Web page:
And given 'n' dogs are out, the chance that they do NOT meet is 200/200 x 199/200 x 198/200 ... (using the number of dogs that are out.)<br />
<br />
<div class="separator" style="clear: both; text-align: center;">
<a href="http://4.bp.blogspot.com/-OX8ZkMgUfss/UArHEMsjG6I/AAAAAAAAKqE/QcBuhY3jYuI/s1600/DoggieChart.png" imageanchor="1" style="margin-left: 1em; margin-right: 1em;"><img border="0" height="117" src="http://4.bp.blogspot.com/-OX8ZkMgUfss/UArHEMsjG6I/AAAAAAAAKqE/QcBuhY3jYuI/s400/DoggieChart.png" width="400" /></a></div>
<br />
Thus, the chance that no dogs meet on a single day is around 99.1717389885%<br />
The chance that no dogs meet for 730 days is (99.1717389885%)^730 ≈ 0.2307745729%<br />
Subtracting from 100%, you get the probability that at least two siblings will meet (100% - 0.230774573%) = 99.769225427%<br />
<br />
<blockquote><b>A: </b>(Part 2) The chance that any of the siblings meet during those 2 years is around 99.7692%</blockquote>Blainehttp://www.blogger.com/profile/06379274325110866036noreply@blogger.com1tag:blogger.com,1999:blog-5730391.post-79851307582422409922012-07-18T04:51:00.001-07:002012-07-18T05:37:08.581-07:00GeekDad Puzzle of the Week: Math Trolls<a href="http://1.bp.blogspot.com/-neKn6nw7Ego/UAahahQGsRI/AAAAAAAAKpo/VAlgAtWF2Kc/s1600/TrollBridge.png" imageanchor="1" style="clear: right; float: right; margin-bottom: 1em; margin-left: 1em;"><img border="0" height="160" src="http://1.bp.blogspot.com/-neKn6nw7Ego/UAahahQGsRI/AAAAAAAAKpo/VAlgAtWF2Kc/s320/TrollBridge.png" width="128" alt="Troll Bridge Sign"/></a><a href="http://www.wired.com/geekdad/2012/07/geekdad-puzzle-of-the-week-solution-math-trolls/">GeekDad Puzzle of the Week: Math Trolls</a>: <br />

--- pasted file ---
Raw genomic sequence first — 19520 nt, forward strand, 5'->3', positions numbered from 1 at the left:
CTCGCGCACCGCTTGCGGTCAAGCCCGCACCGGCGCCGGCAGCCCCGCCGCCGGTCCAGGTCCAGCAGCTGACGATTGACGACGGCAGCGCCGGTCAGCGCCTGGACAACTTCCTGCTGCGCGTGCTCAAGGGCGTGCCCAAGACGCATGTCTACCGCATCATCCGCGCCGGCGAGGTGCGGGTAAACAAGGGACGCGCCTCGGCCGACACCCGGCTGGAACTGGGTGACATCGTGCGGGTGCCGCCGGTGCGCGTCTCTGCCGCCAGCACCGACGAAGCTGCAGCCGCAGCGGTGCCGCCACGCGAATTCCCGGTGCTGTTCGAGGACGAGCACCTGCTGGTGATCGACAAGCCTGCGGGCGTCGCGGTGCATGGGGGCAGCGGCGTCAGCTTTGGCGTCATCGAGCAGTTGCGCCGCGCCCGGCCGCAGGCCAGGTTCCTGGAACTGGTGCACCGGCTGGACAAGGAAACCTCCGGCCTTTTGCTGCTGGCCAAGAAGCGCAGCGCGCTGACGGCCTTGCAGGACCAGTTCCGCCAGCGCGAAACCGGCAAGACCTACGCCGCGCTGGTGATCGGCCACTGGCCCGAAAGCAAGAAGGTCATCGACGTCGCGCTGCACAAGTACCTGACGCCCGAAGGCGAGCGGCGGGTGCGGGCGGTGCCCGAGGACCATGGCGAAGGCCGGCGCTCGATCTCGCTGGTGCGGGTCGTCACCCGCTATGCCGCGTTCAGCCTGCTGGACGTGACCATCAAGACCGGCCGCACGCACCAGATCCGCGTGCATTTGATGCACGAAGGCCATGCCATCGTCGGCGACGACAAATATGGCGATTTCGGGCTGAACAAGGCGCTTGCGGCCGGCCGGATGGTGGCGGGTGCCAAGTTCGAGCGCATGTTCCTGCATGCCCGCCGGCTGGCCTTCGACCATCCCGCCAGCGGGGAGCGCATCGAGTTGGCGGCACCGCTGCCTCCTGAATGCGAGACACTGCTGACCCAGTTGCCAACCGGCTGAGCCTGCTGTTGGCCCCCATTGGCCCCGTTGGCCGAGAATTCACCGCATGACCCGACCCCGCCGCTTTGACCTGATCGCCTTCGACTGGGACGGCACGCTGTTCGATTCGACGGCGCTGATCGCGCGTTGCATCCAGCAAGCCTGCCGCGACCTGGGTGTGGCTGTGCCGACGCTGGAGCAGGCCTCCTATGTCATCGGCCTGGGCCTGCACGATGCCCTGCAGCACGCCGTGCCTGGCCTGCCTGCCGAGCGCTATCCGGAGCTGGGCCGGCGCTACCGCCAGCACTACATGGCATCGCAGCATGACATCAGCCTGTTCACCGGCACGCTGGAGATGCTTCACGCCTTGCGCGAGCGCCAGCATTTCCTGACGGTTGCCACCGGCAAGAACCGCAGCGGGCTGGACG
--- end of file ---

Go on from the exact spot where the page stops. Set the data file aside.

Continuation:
<blockquote><b>Q: </b>Nora is taking a trip to visit her Grandmother in northernmost New York State this week, to bring her some freshly picked berries. On the way there, she has to cross a total of 30 bridges, and under each of the these bridges lives a troll. Each troll is aware of their bridge number, and either demands or gives berries based upon the rarest or most applicable description of their bridge. They demand or give berries according to the following schedule:<br />
<ul><li>Trolls under odd numbered bridges demand half of your berries. </li>
<li>Trolls under even numbered bridges demand 20 berries. </li>
<li>Trolls under prime numbered bridges give you half again the number of berries you are carrying. </li>
<li>Trolls under perfect square numbered bridges demand a quarter of your berries. </li>
<li>Trolls under perfect cube numbered bridges give you the number of berries you are carrying, doubling your number of berries. </li>